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Publication - Dr Elanor Hinton

    Using neuroimaging to investigate the impact of Mandolean® training in young people with obesity

    a pilot randomised controlled trial

    Citation

    Hinton, EC, Birch, LA, Barton, JS, Holly, JMP, Biernacka, KM, Leary, SD, Wilson, A, Byrom, OS & Hamilton-Shield, JP, 2018, ‘Using neuroimaging to investigate the impact of Mandolean® training in young people with obesity: a pilot randomised controlled trial’. BMC Pediatrics, vol 18.

    Abstract

    Background: Slowing eating rate using the Mandolean® previously helped obese adolescents to self-select smaller portion sizes, with no reduction in satiety, and enhanced ghrelin suppression. The objective of this pilot, randomised trial was to investigate the neural response to food cues following Mandolean® training using functional Magnetic Resonance Imaging (fMRI), and measures of ghrelin, PYY, glucose and self-reported appetite. Method: Twenty-four obese adolescents (11-18 years; BMI ≥ 95th centile) were randomised (but stratified by age and gender) to receive six-months of standard care in an obesity clinic, or standard care plus short-term Mandolean® training. Two fMRI sessions were conducted: at baseline and post-intervention. These sessions were structured as an oral glucose tolerance test, with food cue-reactivity fMRI, cannulation for blood samples, and appetite ratings taken at baseline, 30 (no fMRI), 60 and 90 min post-glucose. As this was a pilot trial, a conservative approach to the statistical analysis of the behavioural data used Cliff's delta as a non-parametric measure of effect size between groups. fMRI data was analysed using non-parametric permutation analysis (RANDOMISE, FSL). Results: Following Mandolean® training: (i) relatively less activation was seen in brain regions associated with food cue reactivity after glucose consumption compared to standard care group; (ii) 22% reduction in self-selected portion size was found with no reduction in post-meal satiety. However, usage of the Mandolean® by the young people involved was variable and considerably less than planned at the outset (on average, 28 meals with the Mandolean® over six-months). Conclusion: This pilot trial provides preliminary evidence that Mandolean® training may be associated with changes in how food cues in the environment are processed, supporting previous studies showing a reduction in portion size with no reduction in satiety. In this regard, the study supports targeting eating behaviour in weight-management interventions in young people. However, given the variable usage of the Mandolean® during the trial, further work is required to design more engaging interventions reducing eating speed. Trial registration: ISRCTN, ISRCTN84202126, retrospectively registered 22/02/2018.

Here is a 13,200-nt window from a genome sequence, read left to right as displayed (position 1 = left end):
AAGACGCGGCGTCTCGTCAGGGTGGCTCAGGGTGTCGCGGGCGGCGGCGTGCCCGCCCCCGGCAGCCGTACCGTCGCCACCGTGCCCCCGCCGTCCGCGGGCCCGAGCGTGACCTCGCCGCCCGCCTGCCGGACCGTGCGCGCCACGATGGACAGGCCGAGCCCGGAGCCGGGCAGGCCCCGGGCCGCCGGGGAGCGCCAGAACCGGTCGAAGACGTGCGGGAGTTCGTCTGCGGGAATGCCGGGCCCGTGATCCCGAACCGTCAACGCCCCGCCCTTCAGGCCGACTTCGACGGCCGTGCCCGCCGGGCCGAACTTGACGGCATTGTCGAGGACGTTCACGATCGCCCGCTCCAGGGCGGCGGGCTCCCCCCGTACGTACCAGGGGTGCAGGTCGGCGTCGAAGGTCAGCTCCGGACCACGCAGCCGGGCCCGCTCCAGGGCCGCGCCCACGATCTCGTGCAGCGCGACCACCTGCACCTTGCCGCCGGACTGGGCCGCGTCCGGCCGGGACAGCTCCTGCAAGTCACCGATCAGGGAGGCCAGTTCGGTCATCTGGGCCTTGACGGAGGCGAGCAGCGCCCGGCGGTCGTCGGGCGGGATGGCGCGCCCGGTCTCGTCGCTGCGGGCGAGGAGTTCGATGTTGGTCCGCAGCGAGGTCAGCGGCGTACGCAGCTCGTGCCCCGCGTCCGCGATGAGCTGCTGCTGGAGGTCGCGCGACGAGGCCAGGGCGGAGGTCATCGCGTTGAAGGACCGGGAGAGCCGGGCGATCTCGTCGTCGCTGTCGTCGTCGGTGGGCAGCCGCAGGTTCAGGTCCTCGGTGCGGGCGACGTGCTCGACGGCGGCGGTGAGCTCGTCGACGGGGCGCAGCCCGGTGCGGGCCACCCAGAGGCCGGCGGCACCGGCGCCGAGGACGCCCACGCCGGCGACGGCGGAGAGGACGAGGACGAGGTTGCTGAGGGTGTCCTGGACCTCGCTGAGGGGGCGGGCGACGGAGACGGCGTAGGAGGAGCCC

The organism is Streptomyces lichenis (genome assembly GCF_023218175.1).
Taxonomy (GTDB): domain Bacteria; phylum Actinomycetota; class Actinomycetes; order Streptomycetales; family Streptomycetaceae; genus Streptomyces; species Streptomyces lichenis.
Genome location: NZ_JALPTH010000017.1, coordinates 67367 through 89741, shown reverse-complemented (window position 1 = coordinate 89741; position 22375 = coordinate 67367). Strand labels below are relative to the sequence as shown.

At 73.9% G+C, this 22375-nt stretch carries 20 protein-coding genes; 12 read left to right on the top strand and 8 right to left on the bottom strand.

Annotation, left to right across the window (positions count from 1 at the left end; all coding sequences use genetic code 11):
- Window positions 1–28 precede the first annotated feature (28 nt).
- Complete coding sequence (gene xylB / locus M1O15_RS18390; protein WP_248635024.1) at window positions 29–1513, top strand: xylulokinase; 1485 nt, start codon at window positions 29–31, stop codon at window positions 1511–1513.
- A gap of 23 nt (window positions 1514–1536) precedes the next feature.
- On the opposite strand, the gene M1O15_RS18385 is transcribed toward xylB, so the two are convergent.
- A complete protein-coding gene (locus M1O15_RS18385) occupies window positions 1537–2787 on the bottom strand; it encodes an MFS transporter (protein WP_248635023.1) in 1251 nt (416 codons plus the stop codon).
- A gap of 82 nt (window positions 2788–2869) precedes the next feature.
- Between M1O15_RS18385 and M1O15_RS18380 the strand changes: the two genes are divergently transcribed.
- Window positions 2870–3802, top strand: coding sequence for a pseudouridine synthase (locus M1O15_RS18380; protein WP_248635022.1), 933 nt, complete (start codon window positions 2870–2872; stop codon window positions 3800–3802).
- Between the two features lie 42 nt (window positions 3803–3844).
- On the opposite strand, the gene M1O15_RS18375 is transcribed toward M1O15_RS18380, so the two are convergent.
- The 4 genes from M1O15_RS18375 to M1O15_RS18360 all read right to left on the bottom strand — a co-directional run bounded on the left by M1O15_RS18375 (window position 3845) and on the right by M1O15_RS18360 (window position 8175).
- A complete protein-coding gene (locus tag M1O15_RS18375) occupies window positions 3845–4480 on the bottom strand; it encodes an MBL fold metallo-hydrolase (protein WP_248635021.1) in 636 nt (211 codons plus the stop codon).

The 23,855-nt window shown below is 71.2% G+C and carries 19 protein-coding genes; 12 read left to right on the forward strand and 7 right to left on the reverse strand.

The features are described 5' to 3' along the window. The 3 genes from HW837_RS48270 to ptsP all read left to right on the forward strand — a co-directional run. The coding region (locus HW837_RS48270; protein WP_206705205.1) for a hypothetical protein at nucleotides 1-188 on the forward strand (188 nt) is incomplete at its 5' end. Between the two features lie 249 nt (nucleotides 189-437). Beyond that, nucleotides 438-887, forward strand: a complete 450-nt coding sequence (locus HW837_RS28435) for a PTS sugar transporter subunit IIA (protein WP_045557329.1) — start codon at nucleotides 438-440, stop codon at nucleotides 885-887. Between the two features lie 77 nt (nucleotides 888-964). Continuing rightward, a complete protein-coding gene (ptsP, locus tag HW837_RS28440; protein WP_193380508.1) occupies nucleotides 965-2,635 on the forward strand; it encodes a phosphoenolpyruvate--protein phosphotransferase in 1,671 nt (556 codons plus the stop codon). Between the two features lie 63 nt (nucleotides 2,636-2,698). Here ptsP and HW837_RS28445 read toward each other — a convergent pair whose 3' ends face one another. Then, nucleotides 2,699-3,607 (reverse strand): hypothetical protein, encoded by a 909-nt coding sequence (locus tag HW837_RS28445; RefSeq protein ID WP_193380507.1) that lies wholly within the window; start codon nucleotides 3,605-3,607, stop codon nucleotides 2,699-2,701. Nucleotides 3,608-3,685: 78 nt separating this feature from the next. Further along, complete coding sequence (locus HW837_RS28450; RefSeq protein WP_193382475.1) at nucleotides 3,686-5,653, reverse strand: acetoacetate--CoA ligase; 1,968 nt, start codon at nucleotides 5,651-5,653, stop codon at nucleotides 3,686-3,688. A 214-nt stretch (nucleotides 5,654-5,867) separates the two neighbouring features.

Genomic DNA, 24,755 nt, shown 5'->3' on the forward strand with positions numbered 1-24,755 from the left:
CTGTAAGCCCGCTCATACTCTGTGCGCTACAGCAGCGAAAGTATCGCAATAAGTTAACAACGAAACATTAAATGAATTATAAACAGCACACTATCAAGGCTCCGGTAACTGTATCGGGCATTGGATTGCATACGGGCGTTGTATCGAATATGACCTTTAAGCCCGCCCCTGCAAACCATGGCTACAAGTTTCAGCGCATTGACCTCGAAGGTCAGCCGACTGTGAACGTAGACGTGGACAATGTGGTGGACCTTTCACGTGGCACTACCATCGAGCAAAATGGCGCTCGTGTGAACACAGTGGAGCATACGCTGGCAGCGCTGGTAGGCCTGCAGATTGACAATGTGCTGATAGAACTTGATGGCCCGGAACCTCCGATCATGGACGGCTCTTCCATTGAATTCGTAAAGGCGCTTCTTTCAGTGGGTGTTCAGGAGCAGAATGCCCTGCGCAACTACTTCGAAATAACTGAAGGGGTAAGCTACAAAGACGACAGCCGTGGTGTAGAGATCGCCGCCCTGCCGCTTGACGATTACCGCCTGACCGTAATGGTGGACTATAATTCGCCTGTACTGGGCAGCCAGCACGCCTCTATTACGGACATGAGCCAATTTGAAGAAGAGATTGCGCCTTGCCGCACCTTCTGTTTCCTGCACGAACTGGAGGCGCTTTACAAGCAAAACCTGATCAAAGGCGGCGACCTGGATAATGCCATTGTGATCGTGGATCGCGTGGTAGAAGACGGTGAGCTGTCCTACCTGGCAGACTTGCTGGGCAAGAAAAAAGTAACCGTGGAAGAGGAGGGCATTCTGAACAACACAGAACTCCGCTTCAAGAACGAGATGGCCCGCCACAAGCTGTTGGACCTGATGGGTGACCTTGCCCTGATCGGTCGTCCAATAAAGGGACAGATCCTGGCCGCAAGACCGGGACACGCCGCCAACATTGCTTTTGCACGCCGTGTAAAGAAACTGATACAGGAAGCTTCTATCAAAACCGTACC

Full details in the University publications repository